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From NPR News, this is ALL THINGS CONSIDERED. I'm Robert Siegel.
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NPR's David Welna reports.
DAVID WELNA: With Toyota's top executive testifying today elsewhere on Capitol Hill, you might think it was bad timing for House Democrats to hold a simultaneous hearing on Anthem Blue Cross's double-digit rate hikes. But that did not seem to bother Bart Stupak, the Michigan Democrat who chairs the Energy and Commerce Committee's Oversight and Investigations panel.
BART STUPAK: This hearing could not come at a better time. It provides a frightful reminder that unless Congress and the administration acts, Americans across the country will continue to experience large premium increases and will be priced out of the market.
WELNA: At the witness table sat three Anthem Blue Cross policyholders who got letters telling them their premiums were going up. Los Angeles self-employed writer Jeremy Arnold said his rates rose 26 percent last year and will go up another 38 percent on May 1st.
JEREMY ARNOLD: My premiums are poised to rise to a level that is a whopping 74 percent higher than barely over a year ago. This is outrageous. My benefits have not improved in any way.
WELNA: Interior design consultant Julie Henriksen of Westchester, California, said the health insurance she has for herself and her two boys will go up by 28 percent and cost close to what she pays for her mortgage.
JULIE HENRIKSEN: Not to make light of the situation but if I were to send out a letter today in my industry stating that I was raising my hourly consultant rate by almost 30 percent, I would not be working.
WELNA: That rate hike was unapologetically defended though by Angela Braly. She is the president and CEO of WellPoint. It's the parent firm of Anthem Blue Cross. Braly told lawmakers her company is not to blame for rising health care costs.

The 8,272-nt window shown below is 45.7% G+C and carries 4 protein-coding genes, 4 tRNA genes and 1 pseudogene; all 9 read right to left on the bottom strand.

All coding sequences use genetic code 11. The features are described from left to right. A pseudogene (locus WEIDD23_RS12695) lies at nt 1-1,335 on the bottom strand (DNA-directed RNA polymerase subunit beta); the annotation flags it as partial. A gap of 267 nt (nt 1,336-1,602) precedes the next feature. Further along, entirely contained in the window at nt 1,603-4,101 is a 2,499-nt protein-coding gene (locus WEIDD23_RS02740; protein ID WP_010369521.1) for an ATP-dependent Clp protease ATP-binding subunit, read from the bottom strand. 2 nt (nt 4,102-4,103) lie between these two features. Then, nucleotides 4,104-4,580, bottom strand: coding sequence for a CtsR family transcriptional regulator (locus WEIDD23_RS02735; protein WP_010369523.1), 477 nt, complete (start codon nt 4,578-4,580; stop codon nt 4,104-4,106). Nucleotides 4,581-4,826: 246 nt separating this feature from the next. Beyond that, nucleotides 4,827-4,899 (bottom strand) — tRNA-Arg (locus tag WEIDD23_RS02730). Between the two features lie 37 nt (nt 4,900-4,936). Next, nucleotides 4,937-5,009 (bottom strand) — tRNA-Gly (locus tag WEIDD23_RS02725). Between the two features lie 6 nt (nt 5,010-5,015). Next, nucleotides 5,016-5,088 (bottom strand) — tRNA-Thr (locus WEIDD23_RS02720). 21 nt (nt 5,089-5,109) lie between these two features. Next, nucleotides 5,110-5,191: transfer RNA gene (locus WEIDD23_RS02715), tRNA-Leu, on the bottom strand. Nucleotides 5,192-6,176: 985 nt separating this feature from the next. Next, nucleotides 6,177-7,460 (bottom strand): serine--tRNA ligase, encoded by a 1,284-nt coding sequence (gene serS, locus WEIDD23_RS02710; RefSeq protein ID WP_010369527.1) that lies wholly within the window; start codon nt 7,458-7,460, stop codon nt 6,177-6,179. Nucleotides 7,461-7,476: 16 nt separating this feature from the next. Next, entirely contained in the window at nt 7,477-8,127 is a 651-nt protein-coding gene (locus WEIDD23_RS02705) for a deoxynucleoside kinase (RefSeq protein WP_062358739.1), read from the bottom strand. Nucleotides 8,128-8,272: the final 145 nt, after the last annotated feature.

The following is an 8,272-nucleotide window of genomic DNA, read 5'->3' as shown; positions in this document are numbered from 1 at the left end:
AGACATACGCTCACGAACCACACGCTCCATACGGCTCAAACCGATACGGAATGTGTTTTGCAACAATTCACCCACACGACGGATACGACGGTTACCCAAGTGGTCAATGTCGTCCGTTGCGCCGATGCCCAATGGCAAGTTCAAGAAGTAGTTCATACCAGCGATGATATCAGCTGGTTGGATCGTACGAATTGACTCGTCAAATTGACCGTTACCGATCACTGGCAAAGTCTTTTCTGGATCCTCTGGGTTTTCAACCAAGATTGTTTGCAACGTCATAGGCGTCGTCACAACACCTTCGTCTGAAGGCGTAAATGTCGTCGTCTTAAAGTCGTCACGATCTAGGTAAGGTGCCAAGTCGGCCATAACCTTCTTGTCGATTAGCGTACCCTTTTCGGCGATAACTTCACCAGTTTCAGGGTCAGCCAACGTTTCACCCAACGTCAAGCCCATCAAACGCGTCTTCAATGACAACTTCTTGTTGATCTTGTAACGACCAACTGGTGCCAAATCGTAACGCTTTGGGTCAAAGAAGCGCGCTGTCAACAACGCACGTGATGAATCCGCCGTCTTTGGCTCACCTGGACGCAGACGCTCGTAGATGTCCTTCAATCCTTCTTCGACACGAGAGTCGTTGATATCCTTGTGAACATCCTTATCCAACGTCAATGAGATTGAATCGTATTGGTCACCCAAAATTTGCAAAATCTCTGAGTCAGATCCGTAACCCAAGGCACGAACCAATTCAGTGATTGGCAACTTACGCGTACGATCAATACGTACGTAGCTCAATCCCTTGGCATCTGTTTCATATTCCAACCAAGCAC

ANGELA BRALY: The increases we're seeing in California are due to factors that we've been sounding the alarm about for years: the rise in health care costs and healthy people opting out of the system when other issues arise, such as the tough economic times we're experiencing today.
WELNA: That came as a bit of a surprise for the lone Republican who questioned Braly, Michael Burgess of Texas.
MICHAEL BURGESS: You had to know this was going to be trouble. I mean, a 39 percent rate increase in this climate? You - do you know what we've been doing up here in the last year? You know what's happening down at the White House tomorrow?
BRALY: Yes, yes.
BURGESS: You knew this was going to be trouble.
WELNA: And Illinois Democrat Jan Schakowsky reminded Braly that in 2008, 39 WellPoint executives were paid more than a million dollars.
JAN SCHAKOWSKY: How much money do you make?
BRALY: My salary is 1.1 million. I was - I received stock compensation with a value of 8.5 million and last year an annual incentive payment of $73,000.
SCHAKOWSKY: Well, of course, it makes sense that you would need a big rate increase.
WELNA: For Democrats, the hearing was a chance to tout their health care plan as a solution to soaring costs. Here's California's Henry Waxman.
HENRY WAXMAN: We've got to standardize insurance and make sure that people have access to it. That's what President Obama has been trying to do. We're going to go to a summit tomorrow that the president has called for the Democrats and Republicans. I hope we can work on this in a bipartisan basis. This shouldn't be a Democratic or a Republican issue.
WELNA: David Welna, NPR News, the Capitol.
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